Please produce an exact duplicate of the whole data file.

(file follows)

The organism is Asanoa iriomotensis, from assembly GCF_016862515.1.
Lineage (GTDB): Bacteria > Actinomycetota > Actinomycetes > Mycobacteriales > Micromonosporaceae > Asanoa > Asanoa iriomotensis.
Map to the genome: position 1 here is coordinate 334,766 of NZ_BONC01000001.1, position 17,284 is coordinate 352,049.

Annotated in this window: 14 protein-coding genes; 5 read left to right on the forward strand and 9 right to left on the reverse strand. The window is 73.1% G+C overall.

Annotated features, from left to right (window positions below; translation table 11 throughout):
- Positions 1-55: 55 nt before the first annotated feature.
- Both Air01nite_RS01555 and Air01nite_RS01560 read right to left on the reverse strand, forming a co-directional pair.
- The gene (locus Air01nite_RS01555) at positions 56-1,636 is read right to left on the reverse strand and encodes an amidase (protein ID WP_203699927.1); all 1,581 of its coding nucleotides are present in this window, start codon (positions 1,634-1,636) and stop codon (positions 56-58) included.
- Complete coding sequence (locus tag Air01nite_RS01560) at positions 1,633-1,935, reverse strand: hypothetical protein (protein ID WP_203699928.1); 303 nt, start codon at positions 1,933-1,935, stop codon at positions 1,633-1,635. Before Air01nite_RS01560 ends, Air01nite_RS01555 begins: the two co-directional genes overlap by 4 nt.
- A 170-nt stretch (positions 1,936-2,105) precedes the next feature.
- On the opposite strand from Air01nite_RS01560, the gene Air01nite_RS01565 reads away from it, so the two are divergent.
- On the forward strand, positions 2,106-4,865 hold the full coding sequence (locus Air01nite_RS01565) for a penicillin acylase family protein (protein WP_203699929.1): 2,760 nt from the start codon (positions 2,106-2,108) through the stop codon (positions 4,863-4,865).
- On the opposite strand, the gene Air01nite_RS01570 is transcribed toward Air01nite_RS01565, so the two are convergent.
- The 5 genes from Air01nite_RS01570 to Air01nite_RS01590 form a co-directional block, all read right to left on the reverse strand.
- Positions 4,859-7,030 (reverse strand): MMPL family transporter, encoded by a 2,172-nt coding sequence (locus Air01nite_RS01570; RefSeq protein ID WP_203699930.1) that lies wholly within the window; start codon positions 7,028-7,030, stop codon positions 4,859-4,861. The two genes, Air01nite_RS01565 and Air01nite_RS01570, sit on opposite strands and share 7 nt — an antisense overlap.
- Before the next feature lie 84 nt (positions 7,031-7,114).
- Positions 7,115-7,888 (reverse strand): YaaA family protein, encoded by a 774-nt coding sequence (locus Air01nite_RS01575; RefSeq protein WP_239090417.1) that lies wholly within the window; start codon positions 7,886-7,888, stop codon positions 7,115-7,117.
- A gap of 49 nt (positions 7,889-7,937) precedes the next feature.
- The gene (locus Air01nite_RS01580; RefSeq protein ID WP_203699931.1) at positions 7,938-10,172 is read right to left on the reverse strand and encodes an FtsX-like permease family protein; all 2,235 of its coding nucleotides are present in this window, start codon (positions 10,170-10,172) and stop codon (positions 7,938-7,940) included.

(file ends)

The organism is Asanoa iriomotensis, from assembly GCF_016862515.1.
Lineage (GTDB): Bacteria > Actinomycetota > Actinomycetes > Mycobacteriales > Micromonosporaceae > Asanoa > Asanoa iriomotensis.
Map to the genome: position 1 here is coordinate 334,766 of NZ_BONC01000001.1, position 17,284 is coordinate 352,049.

Annotated in this window: 14 protein-coding genes; 5 read left to right on the forward strand and 9 right to left on the reverse strand. The window is 73.1% G+C overall.

Annotated features, from left to right (window positions below; translation table 11 throughout):
- Positions 1-55: 55 nt before the first annotated feature.
- Both Air01nite_RS01555 and Air01nite_RS01560 read right to left on the reverse strand, forming a co-directional pair.
- The gene (locus Air01nite_RS01555) at positions 56-1,636 is read right to left on the reverse strand and encodes an amidase (protein ID WP_203699927.1); all 1,581 of its coding nucleotides are present in this window, start codon (positions 1,634-1,636) and stop codon (positions 56-58) included.
- Complete coding sequence (locus tag Air01nite_RS01560) at positions 1,633-1,935, reverse strand: hypothetical protein (protein ID WP_203699928.1); 303 nt, start codon at positions 1,933-1,935, stop codon at positions 1,633-1,635. Before Air01nite_RS01560 ends, Air01nite_RS01555 begins: the two co-directional genes overlap by 4 nt.
- A 170-nt stretch (positions 1,936-2,105) precedes the next feature.
- On the opposite strand from Air01nite_RS01560, the gene Air01nite_RS01565 reads away from it, so the two are divergent.
- On the forward strand, positions 2,106-4,865 hold the full coding sequence (locus Air01nite_RS01565) for a penicillin acylase family protein (protein WP_203699929.1): 2,760 nt from the start codon (positions 2,106-2,108) through the stop codon (positions 4,863-4,865).
- On the opposite strand, the gene Air01nite_RS01570 is transcribed toward Air01nite_RS01565, so the two are convergent.
- The 5 genes from Air01nite_RS01570 to Air01nite_RS01590 form a co-directional block, all read right to left on the reverse strand.
- Positions 4,859-7,030 (reverse strand): MMPL family transporter, encoded by a 2,172-nt coding sequence (locus Air01nite_RS01570; RefSeq protein ID WP_203699930.1) that lies wholly within the window; start codon positions 7,028-7,030, stop codon positions 4,859-4,861. The two genes, Air01nite_RS01565 and Air01nite_RS01570, sit on opposite strands and share 7 nt — an antisense overlap.
- Before the next feature lie 84 nt (positions 7,031-7,114).
- Positions 7,115-7,888 (reverse strand): YaaA family protein, encoded by a 774-nt coding sequence (locus Air01nite_RS01575; RefSeq protein WP_239090417.1) that lies wholly within the window; start codon positions 7,886-7,888, stop codon positions 7,115-7,117.
- A gap of 49 nt (positions 7,889-7,937) precedes the next feature.
- The gene (locus Air01nite_RS01580; RefSeq protein ID WP_203699931.1) at positions 7,938-10,172 is read right to left on the reverse strand and encodes an FtsX-like permease family protein; all 2,235 of its coding nucleotides are present in this window, start codon (positions 10,170-10,172) and stop codon (positions 7,938-7,940) included.